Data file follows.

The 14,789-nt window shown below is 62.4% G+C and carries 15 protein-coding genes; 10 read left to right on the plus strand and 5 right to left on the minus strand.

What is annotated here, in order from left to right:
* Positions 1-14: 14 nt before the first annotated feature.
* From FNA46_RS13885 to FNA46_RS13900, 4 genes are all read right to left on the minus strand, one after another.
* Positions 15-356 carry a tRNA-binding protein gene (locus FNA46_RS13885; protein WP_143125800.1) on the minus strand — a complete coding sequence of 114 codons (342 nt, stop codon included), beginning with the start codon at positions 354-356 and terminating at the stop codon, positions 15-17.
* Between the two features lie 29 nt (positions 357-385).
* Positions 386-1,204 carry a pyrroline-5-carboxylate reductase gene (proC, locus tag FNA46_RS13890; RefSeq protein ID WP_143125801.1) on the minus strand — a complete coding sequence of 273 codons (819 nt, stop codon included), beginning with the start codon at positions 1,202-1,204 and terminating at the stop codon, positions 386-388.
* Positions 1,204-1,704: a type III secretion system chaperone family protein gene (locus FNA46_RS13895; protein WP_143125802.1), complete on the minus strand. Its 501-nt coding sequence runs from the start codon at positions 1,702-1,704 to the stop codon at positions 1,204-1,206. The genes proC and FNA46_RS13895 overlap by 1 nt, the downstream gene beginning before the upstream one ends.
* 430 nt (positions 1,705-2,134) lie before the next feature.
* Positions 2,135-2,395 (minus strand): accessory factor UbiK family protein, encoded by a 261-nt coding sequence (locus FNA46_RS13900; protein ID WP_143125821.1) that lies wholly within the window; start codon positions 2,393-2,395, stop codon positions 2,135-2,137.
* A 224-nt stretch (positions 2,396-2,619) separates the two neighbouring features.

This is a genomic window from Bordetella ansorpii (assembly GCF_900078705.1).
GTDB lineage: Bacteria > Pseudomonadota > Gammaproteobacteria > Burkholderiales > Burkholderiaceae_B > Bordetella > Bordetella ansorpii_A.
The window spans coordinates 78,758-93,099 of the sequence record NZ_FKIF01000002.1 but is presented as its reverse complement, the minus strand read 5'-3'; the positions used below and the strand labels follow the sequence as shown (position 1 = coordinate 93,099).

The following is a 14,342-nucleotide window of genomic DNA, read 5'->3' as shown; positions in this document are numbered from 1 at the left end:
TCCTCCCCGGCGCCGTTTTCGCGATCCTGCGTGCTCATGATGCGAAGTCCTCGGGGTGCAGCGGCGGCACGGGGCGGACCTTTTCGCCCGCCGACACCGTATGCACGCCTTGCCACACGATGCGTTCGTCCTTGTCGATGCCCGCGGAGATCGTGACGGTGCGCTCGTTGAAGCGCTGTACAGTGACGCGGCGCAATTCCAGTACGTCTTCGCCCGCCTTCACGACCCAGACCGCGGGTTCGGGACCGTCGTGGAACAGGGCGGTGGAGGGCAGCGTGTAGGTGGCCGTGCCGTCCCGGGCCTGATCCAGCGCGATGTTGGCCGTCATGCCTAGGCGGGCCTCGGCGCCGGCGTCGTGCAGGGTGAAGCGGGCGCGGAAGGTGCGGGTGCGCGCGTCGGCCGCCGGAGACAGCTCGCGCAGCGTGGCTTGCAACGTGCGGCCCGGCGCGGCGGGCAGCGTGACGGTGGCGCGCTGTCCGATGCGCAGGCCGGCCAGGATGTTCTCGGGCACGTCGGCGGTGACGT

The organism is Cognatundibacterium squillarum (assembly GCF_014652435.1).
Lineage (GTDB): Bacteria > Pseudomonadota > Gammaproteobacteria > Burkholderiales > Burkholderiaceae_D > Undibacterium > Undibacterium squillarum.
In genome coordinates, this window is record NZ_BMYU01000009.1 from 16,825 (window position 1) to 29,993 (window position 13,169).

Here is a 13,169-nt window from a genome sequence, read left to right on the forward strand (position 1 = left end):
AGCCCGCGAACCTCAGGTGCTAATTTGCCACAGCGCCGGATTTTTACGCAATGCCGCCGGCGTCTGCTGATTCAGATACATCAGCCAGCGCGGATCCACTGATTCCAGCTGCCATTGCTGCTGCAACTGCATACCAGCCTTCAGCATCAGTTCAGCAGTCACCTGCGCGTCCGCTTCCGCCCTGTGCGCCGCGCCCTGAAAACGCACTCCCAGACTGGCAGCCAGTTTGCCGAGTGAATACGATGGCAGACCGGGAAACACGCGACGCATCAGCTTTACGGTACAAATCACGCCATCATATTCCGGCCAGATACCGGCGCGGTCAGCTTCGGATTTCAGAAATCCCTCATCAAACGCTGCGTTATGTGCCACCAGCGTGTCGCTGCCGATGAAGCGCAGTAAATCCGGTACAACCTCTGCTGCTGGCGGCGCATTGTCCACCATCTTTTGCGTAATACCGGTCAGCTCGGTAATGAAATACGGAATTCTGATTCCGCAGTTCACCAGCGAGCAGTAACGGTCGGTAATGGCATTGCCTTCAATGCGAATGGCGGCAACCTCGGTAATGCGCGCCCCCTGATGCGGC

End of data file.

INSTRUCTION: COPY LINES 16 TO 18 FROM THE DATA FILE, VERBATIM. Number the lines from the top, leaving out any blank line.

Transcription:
TCCTCCCCGGCGCCGTTTTCGCGATCCTGCGTGCTCATGATGCGAAGTCCTCGGGGTGCAGCGGCGGCACGGGGCGGACCTTTTCGCCCGCCGACACCGTATGCACGCCTTGCCACACGATGCGTTCGTCCTTGTCGATGCCCGCGGAGATCGTGACGGTGCGCTCGTTGAAGCGCTGTACAGTGACGCGGCGCAATTCCAGTACGTCTTCGCCCGCCTTCACGACCCAGACCGCGGGTTCGGGACCGTCGTGGAACAGGGCGGTGGAGGGCAGCGTGTAGGTGGCCGTGCCGTCCCGGGCCTGATCCAGCGCGATGTTGGCCGTCATGCCTAGGCGGGCCTCGGCGCCGGCGTCGTGCAGGGTGAAGCGGGCGCGGAAGGTGCGGGTGCGCGCGTCGGCCGCCGGAGACAGCTCGCGCAGCGTGGCTTGCAACGTGCGGCCCGGCGCGGCGGGCAGCGTGACGGTGGCGCGCTGTCCGATGCGCAGGCCGGCCAGGATGTTCTCGGGCACGTCGGCGGTGACGT

The organism is Cognatundibacterium squillarum (assembly GCF_014652435.1).
Lineage (GTDB): Bacteria > Pseudomonadota > Gammaproteobacteria > Burkholderiales > Burkholderiaceae_D > Undibacterium > Undibacterium squillarum.